Just a bit of disclosure, I am amazed at how long some things from my childhood and teen years have been around. Conversely, I am not always a big fan of reboots and re-tellings, but every once in a while a good one comes out. Truth be told, when I look at the new variations of G.I. Joe and Transformers that have come about in the past few years, I can’t say that I much cared for them. When the new Netflix series, Voltron: Legendary Defender was announced, my judgement was reserved until this past weekend. I may have only had time for 4 episodes thus far, but I noticed something very subtle that many may not have seen, and when it’s done right, it shouldn’t be blatantly noticed. Voltron: Legendary Defender has a diverse cast both on screen and behind the scenes.
The biggest, yet most subtle, standout is Princess Allura. She is a woman of color and a change from even the original series version. Even better was that DreamWorks and World Events Productions, went the extra mile by casting Kimberly Brooks to voice Allura. Allura is no longer the blonde haired, blue eyed princess of the original series.
In an interview with Inverse, Ms. Brooks was quotes as saying:
“I had no idea what Allura was going to look like when we started recording, so when I saw her for the first time [during] ADR (audio digital replacement), I was blown away. I know this is an alien character, but I welled up with tears when I saw [her]. She’s beautiful, strong, she represents the broader picture. I feel proud to be a part of it, I’m happy to represent.”
Also if you look at Hunk (as voiced by Tyler Labine) in this version, he is shades darker than his predecessor in the original series. Not much is known of his background as of yet, but clearly aside from his size and appetite, that is the only change from his original character. With Allura’s and Hunk’s changes, along with how the characters are treated, it’s great to see that these characters are heroes who have depth that goes well beyond their appearance. Simultaneously, this gives viewers, especially those of color, characters they can relate to and be proud of.
If one chooses to really dig into the casting, it’s wonderful to see how diverse even the voice actors are. Aside from Kimberly Brooks, you have the venerable Cree Summer as Witch Haggar, you have Steven Yuen (yes, THAT Steven Yuen ) as Keith and New Zealander, Rhys Darby as Coran. Lastly, Sven from the original series has been renamed Shiro, which may denote Japanese ancestry.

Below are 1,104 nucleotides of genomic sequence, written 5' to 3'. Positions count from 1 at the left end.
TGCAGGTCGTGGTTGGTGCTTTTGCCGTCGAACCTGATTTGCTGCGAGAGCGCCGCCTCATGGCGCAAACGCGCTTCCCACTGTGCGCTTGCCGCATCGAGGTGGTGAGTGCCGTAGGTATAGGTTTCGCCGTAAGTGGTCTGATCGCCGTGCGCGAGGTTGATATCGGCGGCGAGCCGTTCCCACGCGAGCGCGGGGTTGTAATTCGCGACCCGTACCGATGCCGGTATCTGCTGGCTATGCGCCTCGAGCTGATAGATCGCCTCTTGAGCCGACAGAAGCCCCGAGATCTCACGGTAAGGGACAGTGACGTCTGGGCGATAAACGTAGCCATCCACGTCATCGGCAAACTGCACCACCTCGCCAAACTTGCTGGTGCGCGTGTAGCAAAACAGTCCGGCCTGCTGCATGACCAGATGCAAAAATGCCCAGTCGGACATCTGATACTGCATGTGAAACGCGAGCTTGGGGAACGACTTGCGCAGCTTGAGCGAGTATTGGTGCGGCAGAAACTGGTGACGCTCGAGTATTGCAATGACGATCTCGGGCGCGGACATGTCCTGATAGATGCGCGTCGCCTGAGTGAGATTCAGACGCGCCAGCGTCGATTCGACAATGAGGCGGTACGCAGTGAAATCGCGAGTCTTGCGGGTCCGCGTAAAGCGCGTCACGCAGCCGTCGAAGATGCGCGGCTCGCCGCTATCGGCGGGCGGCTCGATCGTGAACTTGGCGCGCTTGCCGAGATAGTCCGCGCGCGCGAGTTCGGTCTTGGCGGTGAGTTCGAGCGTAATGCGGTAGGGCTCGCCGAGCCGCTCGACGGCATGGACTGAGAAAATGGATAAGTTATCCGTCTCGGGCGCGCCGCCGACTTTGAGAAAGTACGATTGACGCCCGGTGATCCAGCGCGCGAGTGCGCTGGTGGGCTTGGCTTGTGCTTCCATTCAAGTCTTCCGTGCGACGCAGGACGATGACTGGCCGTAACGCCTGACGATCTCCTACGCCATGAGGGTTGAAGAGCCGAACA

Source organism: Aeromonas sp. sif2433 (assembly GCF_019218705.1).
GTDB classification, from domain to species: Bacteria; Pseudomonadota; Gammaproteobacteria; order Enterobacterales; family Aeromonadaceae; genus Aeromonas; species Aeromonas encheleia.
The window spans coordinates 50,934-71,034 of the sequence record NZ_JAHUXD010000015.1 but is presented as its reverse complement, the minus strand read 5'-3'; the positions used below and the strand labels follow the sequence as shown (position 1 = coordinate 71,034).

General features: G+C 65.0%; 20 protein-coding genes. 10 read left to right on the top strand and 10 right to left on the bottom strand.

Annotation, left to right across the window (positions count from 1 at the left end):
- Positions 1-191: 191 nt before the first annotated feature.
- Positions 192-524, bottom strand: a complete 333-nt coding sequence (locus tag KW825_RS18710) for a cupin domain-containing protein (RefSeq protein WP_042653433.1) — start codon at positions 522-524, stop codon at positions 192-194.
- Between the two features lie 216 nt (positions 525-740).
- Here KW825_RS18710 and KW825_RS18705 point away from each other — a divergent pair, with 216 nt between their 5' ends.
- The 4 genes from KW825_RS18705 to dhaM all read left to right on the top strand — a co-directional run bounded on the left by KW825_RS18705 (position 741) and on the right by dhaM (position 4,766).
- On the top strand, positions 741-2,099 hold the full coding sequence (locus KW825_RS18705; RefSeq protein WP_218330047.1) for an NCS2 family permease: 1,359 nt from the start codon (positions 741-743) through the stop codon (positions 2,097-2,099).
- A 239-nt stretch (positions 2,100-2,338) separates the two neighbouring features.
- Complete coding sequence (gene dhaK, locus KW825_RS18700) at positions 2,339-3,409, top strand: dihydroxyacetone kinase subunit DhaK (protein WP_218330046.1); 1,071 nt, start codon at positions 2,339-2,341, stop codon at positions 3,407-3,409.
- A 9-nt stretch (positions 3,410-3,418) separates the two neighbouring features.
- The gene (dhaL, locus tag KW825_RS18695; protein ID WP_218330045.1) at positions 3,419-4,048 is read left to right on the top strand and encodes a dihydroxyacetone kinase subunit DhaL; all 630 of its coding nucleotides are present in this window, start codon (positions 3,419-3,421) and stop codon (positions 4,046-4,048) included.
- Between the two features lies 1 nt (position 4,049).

Let me clear this up before going too far in. I already know that a few people reading this will ask, “Why is this so important?” or “Why must race be forced into the issue?” For many people of color, it’s a very simple answer. Fans of anime and even animated shows in general, rarely get a series where people of color are main characters. Rarely do we get characters that come off as strong protagonists like Allura, let alone voiced by a person of color. Too many times, POC characters in anime series are either background characters or stereotypes (I am looking right at you Mr. Popo) that don’t fit in our culture. Thus, it’s refreshing to see Allura’s character being handled as someone who is a strong leader and not one as a damsel in distress that takes so painfully long to come into her own as she did in the original series. As a matter of fact, let’s defer to Wikipedia (this one time it’s actually good for something!) for a description of how truly awesome she is.
In Voltron: Legendary Defender Allura appears as a young woman with a darker skin tone, white hair, and pointed ears who is the last known surviving female Altean, having spent 10,000 years in stasis on Arus. Her attire her varies between a blue and white dress and a black and white jumpsuit with pink highlights (undoubtedly a reference to her original series attire). She has various abilities, including the ability to change her size, increased strength, and manipulate mystical energy.
From a cosplay stand point, this is a huge step forward. One of the reasons cosplay-wise is nearly the same as it is for characters of color showing up in anime. Allura’s re-imagining for the new series gives women of color a character that they can cosplay without being asked if they are “the Black version of…” whatever character they want to play.
There is also a young lady, Yakfrost Cosplay who is already planning out her Allura cosplay and is doing justice to it.
Many non-POC cosplayers do not realize how uncomfortable it is for many of us who cosplay traditionally non POC characters to be asked if we are doing a (insert race here) character. We are just doing THAT CHARACTER! With Allura being added to the growing lexicon of characters of color, cosplayers now have someone they can aspire to portray without fear of being asked what version they are doing. This updated Allura is someone who is strong-willed and an able bodied leader and that is not something that a lot of us get to see.
I applaud DreamWorks and World Television Productions for going all out to make this new version of Voltron so diverse inside and out and something that is accessible and relateable to everyoneone.